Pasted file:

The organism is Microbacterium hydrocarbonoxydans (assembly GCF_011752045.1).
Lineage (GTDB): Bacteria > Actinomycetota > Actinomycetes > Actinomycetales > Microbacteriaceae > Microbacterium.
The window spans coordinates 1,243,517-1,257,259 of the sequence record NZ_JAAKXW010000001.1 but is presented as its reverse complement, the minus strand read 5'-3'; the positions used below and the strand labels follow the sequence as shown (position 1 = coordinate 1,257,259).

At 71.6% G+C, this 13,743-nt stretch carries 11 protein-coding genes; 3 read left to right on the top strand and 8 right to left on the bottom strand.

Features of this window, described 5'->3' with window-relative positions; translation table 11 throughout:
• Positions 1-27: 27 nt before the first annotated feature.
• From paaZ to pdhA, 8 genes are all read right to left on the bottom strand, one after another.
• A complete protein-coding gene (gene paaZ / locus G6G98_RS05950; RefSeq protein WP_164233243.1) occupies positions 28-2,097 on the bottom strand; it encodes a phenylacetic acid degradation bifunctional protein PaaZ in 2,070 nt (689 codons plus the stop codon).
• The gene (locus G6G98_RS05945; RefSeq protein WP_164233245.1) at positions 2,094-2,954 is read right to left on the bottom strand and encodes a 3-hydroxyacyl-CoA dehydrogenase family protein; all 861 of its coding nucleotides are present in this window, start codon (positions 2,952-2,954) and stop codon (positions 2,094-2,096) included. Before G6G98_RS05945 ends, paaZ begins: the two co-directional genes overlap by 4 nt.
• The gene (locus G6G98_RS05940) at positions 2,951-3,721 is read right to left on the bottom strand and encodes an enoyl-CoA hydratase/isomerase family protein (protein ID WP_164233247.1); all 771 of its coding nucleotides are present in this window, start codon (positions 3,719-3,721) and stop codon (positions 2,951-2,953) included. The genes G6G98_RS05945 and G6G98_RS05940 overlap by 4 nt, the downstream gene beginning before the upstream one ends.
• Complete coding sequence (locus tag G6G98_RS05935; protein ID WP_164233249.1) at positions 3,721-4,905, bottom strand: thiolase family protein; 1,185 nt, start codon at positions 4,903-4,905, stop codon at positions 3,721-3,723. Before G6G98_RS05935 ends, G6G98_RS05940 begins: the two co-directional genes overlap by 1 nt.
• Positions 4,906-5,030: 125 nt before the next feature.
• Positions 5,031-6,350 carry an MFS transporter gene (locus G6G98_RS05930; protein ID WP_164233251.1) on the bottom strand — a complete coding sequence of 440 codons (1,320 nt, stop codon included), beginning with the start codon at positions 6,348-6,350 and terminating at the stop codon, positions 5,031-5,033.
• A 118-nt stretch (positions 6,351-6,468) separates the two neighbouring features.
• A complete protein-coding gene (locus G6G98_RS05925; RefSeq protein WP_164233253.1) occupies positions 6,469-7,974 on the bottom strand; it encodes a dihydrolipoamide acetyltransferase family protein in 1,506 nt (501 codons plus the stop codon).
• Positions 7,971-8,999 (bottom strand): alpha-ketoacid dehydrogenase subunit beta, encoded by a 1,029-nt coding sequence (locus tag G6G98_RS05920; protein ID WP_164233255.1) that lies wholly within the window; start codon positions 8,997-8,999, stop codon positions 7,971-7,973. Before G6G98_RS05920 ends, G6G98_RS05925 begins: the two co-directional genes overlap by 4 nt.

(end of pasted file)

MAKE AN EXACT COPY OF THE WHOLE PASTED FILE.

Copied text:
The organism is Microbacterium hydrocarbonoxydans (assembly GCF_011752045.1).
Lineage (GTDB): Bacteria > Actinomycetota > Actinomycetes > Actinomycetales > Microbacteriaceae > Microbacterium.
The window spans coordinates 1,243,517-1,257,259 of the sequence record NZ_JAAKXW010000001.1 but is presented as its reverse complement, the minus strand read 5'-3'; the positions used below and the strand labels follow the sequence as shown (position 1 = coordinate 1,257,259).

At 71.6% G+C, this 13,743-nt stretch carries 11 protein-coding genes; 3 read left to right on the top strand and 8 right to left on the bottom strand.

Features of this window, described 5'->3' with window-relative positions; translation table 11 throughout:
• Positions 1-27: 27 nt before the first annotated feature.
• From paaZ to pdhA, 8 genes are all read right to left on the bottom strand, one after another.
• A complete protein-coding gene (gene paaZ / locus G6G98_RS05950; RefSeq protein WP_164233243.1) occupies positions 28-2,097 on the bottom strand; it encodes a phenylacetic acid degradation bifunctional protein PaaZ in 2,070 nt (689 codons plus the stop codon).
• The gene (locus G6G98_RS05945; RefSeq protein WP_164233245.1) at positions 2,094-2,954 is read right to left on the bottom strand and encodes a 3-hydroxyacyl-CoA dehydrogenase family protein; all 861 of its coding nucleotides are present in this window, start codon (positions 2,952-2,954) and stop codon (positions 2,094-2,096) included. Before G6G98_RS05945 ends, paaZ begins: the two co-directional genes overlap by 4 nt.
• The gene (locus G6G98_RS05940) at positions 2,951-3,721 is read right to left on the bottom strand and encodes an enoyl-CoA hydratase/isomerase family protein (protein ID WP_164233247.1); all 771 of its coding nucleotides are present in this window, start codon (positions 3,719-3,721) and stop codon (positions 2,951-2,953) included. The genes G6G98_RS05945 and G6G98_RS05940 overlap by 4 nt, the downstream gene beginning before the upstream one ends.
• Complete coding sequence (locus tag G6G98_RS05935; protein ID WP_164233249.1) at positions 3,721-4,905, bottom strand: thiolase family protein; 1,185 nt, start codon at positions 4,903-4,905, stop codon at positions 3,721-3,723. Before G6G98_RS05935 ends, G6G98_RS05940 begins: the two co-directional genes overlap by 1 nt.
• Positions 4,906-5,030: 125 nt before the next feature.
• Positions 5,031-6,350 carry an MFS transporter gene (locus G6G98_RS05930; protein ID WP_164233251.1) on the bottom strand — a complete coding sequence of 440 codons (1,320 nt, stop codon included), beginning with the start codon at positions 6,348-6,350 and terminating at the stop codon, positions 5,031-5,033.
• A 118-nt stretch (positions 6,351-6,468) separates the two neighbouring features.
• A complete protein-coding gene (locus G6G98_RS05925; RefSeq protein WP_164233253.1) occupies positions 6,469-7,974 on the bottom strand; it encodes a dihydrolipoamide acetyltransferase family protein in 1,506 nt (501 codons plus the stop codon).
• Positions 7,971-8,999 (bottom strand): alpha-ketoacid dehydrogenase subunit beta, encoded by a 1,029-nt coding sequence (locus tag G6G98_RS05920; protein ID WP_164233255.1) that lies wholly within the window; start codon positions 8,997-8,999, stop codon positions 7,971-7,973. Before G6G98_RS05920 ends, G6G98_RS05925 begins: the two co-directional genes overlap by 4 nt.